• James
    Posted at 15:15h, 08 February Reply

    Is there a difference in the location of the main arterial incesiion for a woman vs a man? I’ve seen several embalming videos and they look different. If so, why? I’m completely fascinated by this.

    • Mary Beth Barnett
      Posted at 11:11h, 13 February Reply

      Thank you for your question James. I’ll try to give you an answer but it is not as simple as you might think. Let’s assume for this that both the male and female deceased are equal in size, nature of death, age, etc. then yes the human body has generally the same circulatory system for both males and females. In this perfect case scenario, the right carotid artery (right side of the neck just inside the clavicle) is the most practical for the injection site as it’s the largest superficial artery and closest to the heart. However, many times an embalmer will decide where is the best entrance into the body for arterial embalming based on the condition of the body so each case will most likely be different. Additionally, many times the embalmer will use the femoral artery on a female as the incision in the neck might be visible with certain styles of dresses. Bottom line is that each and every embalming case is different and therefore there is not a specific correct incision placement. Hope that helps!

  • Michael
    Posted at 14:48h, 05 April Reply

    We had a friend that was charge 300.00 dollars to view the body of her boyfriend. Just recently my daughter in-law past away and the family was charge 300.00 dollars to view the body. Is this normal because I have never been charge to view a body of a family member.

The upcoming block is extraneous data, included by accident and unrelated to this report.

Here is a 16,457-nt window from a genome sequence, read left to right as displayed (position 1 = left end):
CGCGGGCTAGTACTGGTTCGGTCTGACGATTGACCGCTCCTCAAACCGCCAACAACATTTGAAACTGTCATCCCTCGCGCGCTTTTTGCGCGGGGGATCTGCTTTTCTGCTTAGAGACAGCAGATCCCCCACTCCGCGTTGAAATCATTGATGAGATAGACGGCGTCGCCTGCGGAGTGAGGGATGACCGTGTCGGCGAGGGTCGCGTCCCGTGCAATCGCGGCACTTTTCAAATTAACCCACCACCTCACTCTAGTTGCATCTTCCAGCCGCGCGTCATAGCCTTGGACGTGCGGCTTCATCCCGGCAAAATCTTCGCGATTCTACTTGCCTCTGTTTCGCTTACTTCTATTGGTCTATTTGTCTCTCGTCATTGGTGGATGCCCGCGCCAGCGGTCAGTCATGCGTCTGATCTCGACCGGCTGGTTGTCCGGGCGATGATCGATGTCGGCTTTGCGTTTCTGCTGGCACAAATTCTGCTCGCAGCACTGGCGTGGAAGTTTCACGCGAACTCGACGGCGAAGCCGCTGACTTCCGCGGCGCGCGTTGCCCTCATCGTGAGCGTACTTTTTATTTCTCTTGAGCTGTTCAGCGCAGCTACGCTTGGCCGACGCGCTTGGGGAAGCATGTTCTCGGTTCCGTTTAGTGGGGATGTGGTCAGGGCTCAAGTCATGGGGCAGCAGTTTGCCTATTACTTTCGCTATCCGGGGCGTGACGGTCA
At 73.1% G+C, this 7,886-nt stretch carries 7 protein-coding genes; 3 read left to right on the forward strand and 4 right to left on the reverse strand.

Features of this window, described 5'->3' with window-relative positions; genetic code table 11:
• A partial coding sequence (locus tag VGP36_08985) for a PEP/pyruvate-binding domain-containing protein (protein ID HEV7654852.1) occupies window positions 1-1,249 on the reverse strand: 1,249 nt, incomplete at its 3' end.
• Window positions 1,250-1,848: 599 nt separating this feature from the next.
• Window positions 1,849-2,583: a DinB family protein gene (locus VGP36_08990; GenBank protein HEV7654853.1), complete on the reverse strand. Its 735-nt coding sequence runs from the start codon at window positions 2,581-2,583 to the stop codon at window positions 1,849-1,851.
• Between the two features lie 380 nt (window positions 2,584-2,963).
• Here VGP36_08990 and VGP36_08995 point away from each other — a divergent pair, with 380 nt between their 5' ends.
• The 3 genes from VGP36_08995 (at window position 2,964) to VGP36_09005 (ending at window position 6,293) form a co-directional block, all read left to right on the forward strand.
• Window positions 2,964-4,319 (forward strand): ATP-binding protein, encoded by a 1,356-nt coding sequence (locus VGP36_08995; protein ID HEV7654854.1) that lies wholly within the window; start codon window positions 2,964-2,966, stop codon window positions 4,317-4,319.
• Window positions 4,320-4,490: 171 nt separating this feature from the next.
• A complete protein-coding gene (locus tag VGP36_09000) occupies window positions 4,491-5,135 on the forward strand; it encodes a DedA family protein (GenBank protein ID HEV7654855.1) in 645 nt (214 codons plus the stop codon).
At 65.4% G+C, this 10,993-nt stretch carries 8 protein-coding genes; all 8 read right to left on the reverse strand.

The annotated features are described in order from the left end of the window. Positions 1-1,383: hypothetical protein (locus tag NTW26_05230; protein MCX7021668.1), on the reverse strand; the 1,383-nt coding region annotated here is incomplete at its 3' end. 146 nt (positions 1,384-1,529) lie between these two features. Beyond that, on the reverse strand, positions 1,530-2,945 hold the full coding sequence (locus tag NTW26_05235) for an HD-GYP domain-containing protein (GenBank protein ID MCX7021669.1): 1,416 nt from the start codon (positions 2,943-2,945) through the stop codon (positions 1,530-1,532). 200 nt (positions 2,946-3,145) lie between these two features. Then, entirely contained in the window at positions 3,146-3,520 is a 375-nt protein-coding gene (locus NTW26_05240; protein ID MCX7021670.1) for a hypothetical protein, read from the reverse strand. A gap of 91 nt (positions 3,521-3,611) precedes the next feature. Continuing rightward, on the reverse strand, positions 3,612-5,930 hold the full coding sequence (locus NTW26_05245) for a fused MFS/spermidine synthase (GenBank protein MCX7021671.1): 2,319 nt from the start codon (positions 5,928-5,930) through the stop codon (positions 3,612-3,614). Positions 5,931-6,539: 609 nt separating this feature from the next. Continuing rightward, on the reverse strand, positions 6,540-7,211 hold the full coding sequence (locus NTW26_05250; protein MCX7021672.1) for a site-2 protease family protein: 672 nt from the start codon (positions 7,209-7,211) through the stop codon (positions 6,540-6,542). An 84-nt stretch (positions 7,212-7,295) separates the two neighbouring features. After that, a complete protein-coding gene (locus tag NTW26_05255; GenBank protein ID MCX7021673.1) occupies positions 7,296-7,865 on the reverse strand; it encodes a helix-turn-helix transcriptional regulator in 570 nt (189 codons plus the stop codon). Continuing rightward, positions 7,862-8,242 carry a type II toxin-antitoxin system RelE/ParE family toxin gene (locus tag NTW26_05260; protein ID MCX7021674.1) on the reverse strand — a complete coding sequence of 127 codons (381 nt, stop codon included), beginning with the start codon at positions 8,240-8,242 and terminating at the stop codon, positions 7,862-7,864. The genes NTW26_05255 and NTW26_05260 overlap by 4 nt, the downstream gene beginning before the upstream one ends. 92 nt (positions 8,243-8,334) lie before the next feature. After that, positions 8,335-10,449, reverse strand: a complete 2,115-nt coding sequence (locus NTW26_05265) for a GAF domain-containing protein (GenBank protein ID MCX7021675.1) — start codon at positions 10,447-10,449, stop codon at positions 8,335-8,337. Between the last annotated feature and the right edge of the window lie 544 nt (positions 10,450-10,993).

• Mary Beth Barnett
      Posted at 15:55h, 06 April Reply

      The short answer to whether someone can view an unembalmed deceased is Yes. However, there are many factors that the funeral director needs to advise the family about before viewing. Some of these factors are the condition of the deceased, the odor and discoloration, and how the person passed away. As for whether a funeral home can charge for this service is also Yes. Moving and positioning the deceased for the viewing, the use of the room for the viewing, and others are reasons for this charge, although some funeral homes might not charge for this but it is strictly up to the funeral home. There is not a standard, or law in Texas, that states that a funeral home can or cannot charge for viewing an unembalmed deceased. I hope this helps. Our best to you and your family.

  • Tracy
    Posted at 07:55h, 12 April Reply

    I have a friend who passed away and his mother isn’t giving us any information. Are we allowed (me and his best friend) to go to the funeral home and see him one more time without her permission? Will the funeral home let us see him??

    • Mary Beth Barnett
      Posted at 19:45h, 12 April Reply

      Hello – Each funeral home has their own policies so I can not provide a definitive answer. Typically, the funeral home is going to follow the instructions of the family or person(s) who contract with them to provide services. I realize this might not be what you’re wanting to hear, but it would be a normal practice.

  • Alma sanchez
    Posted at 16:34h, 29 January Reply

    The funeral home won’t allow me to identify the remains. I asked if they could show me a picture they said they aren’t allowed to do so . They asked for a picture and said they’re identify the body themselves. Are they allowed to no let me identify the remains

  • Carolyn Cannizzo
    Posted at 19:56h, 08 June Reply

    My friend passed 4 days ago in a hospital. The body is to be cremated tomorrow, but there is to be a short viewing at the crematorium, he will not have been embalmed. What can we expect in the way of how he will look. My understanding is he has been kept in a refrigerated state until tomorrow.

Post A Comment

Free Online Quote